Average rents edged up 0.2% year on year in Britain in 12 months to July
The average cost of a new let in Britain increased to £964 per calendar month in July but the pace of rental growth continued to slow to 0.2%, the latest lettings index shows.
Wales recorded the highest rental growth with rents up 4.9% year on year to 680, followed by the Midlands up 2.4% to £684 while the South West and the North both saw a rise of 0.9% to £1,042 and £638.
The index from Hamptons International also shows that rents increased on an annual basis by 0.7% in the East of England to an average of £950 per calendar month and by just 0.2% year on year on Scotland to an average of £649.
But in London rents were down by 1.6% year on year to £1,682, the second month in a row that they have fallen. Within Greater London rents fell by 1.7% in inner London to £2,582 and were down by 1.5% in outer London to £1,511.
‘Rental growth slowed to 0.2% across Britain in July. Falls in London were offset by higher growth in the rest of the country. Inner London experienced the greatest fall, with rents decreasing for the third consecutive month,’ said Aneisha Beveridge, analyst at Hamptons International.
This month’s report also looked at the number of overseas landlords in the lettings market and found that in the first half of 2018 the proportion of international based landlords in Britain fell to 6%, a record low.
Overall, the proportion of rental homes let by a landlord based overseas has halved since the first half of 2010 when the firm’s records began. In the first six months of 2010 some 13% of homes let in Britain were owned by an overseas landlord, more than double the proportion in the same period of 2018.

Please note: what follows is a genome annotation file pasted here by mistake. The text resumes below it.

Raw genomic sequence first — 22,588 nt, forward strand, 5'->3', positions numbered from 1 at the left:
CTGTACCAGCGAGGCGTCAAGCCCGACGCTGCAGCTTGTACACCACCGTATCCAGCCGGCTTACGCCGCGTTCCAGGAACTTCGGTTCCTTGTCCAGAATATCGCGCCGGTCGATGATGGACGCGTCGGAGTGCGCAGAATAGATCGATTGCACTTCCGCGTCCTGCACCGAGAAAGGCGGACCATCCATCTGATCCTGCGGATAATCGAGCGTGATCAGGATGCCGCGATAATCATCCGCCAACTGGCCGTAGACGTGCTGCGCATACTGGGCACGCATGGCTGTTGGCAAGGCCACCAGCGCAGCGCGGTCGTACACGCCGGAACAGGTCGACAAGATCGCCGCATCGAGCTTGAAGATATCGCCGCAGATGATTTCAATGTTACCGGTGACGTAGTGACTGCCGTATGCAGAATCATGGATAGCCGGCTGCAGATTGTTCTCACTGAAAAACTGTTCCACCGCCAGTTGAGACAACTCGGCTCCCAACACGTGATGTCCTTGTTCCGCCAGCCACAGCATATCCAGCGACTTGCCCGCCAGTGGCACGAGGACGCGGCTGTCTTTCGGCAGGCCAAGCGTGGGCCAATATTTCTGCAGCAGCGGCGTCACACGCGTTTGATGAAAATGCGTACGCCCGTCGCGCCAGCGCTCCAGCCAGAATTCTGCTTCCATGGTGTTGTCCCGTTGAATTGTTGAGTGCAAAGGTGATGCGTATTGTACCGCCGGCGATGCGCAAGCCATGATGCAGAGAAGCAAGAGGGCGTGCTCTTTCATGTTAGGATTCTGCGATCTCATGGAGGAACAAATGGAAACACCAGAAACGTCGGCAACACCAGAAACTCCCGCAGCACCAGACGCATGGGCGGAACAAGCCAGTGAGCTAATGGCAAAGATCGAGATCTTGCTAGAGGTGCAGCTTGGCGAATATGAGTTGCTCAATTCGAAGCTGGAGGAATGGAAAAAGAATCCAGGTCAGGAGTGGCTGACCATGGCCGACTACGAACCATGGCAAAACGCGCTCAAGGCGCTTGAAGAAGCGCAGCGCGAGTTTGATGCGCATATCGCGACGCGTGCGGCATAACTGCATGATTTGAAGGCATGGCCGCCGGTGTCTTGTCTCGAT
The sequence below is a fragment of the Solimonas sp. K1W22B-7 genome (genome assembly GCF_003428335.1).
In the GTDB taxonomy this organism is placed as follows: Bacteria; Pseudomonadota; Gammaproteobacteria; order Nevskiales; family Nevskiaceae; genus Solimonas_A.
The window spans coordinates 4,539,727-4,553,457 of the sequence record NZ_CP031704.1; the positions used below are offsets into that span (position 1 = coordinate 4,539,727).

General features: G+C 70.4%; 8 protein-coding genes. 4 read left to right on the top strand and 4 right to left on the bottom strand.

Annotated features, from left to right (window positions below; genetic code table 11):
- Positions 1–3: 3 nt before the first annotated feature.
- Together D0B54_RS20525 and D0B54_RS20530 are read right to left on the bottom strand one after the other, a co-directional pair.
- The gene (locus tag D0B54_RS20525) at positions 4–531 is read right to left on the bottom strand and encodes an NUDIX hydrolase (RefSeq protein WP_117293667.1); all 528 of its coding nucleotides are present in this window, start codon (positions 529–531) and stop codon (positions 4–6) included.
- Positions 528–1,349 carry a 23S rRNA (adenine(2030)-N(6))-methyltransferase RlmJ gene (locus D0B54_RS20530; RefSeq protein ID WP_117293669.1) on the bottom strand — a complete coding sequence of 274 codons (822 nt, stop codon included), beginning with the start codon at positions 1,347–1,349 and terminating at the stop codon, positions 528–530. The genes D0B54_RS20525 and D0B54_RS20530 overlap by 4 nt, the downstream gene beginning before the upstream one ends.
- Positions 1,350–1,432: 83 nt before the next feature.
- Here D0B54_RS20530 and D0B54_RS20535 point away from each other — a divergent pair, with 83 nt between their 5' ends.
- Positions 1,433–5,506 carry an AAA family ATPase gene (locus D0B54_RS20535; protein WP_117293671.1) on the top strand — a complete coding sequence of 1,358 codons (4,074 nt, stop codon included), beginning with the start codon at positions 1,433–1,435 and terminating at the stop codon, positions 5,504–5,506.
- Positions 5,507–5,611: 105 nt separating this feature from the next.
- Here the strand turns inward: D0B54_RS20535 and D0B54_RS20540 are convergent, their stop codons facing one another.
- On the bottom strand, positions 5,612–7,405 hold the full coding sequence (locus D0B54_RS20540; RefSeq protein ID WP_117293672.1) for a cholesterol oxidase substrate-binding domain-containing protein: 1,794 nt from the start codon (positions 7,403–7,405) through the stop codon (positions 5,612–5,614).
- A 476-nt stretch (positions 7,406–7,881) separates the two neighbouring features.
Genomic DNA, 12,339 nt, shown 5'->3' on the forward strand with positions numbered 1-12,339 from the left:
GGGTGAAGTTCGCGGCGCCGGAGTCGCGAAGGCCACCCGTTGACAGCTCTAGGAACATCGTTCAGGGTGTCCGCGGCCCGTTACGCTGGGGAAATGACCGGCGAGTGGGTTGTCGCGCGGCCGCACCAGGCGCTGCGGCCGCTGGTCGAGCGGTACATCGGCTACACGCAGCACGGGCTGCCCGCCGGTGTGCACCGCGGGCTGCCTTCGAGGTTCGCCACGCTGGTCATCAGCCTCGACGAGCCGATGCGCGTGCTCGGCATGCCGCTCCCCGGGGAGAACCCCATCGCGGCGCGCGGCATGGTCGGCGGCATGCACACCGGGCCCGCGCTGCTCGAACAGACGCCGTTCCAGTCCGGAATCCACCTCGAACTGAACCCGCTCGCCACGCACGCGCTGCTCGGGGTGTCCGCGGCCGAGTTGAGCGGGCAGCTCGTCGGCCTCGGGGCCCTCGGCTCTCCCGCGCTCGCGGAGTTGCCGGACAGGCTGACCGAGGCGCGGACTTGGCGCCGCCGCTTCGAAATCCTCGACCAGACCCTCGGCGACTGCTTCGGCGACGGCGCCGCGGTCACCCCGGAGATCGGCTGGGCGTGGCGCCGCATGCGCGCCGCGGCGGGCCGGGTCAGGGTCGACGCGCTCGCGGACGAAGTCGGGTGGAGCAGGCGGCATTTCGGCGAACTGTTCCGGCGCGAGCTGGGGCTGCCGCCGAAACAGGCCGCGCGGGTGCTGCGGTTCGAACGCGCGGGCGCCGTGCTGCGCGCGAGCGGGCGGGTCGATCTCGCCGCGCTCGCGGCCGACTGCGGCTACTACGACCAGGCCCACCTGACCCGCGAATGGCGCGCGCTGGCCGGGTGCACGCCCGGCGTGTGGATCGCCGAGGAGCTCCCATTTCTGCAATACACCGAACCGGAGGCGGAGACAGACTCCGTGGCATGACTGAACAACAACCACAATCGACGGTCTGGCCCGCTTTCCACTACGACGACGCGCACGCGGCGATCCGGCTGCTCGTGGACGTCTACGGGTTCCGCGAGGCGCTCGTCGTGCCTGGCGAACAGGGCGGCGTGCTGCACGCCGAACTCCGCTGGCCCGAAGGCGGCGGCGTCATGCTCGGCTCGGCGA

Over the last year the proportion of homes let by an international landlord has fallen a further 2%, a record low across Britain. But London has seen a pickup in international based landlords this year.
Indeed, the proportion of London homes let by an overseas landlord peaked at 20% in the second half of 2011, but fell back to 7% in the second half of 2017, the lowest point on record. However, unlike the British average, London saw a 5% rise in the proportion of homes let by an overseas landlord between the second half of 2017 and the first half of 2018.
In the first six months of 2018 some 12% of homes let in the capital were owned by an overseas based landlord, the highest proportion in the country. While at 3%, the East Midlands has the lowest.
Nearly half of international landlords are based in Western Europe at 44%, with 16% in Australasia, 14% in North America, 12% in Asia and 9% in the Middle East. But in London, 30% of international landlords are based in Western Europe followed by 20% from Asia.
According to Beveridge higher stamp duty and annual tax on enveloped dwellings (ATED) combined with a steady increase in foreign investors’ tax bills has led to a decline in foreign investment in buy to let. Overseas investors have also seen the removal of capital gains tax exemptions since 2015.
‘However over the last year, London has bucked the trend with a pickup in international landlords. Sterling’s depreciation, effectively offering international buyers a discount, combined with a softening London market, has helped offset the additional higher costs of owning a buy to let property in the capital for foreign investors,’ she said.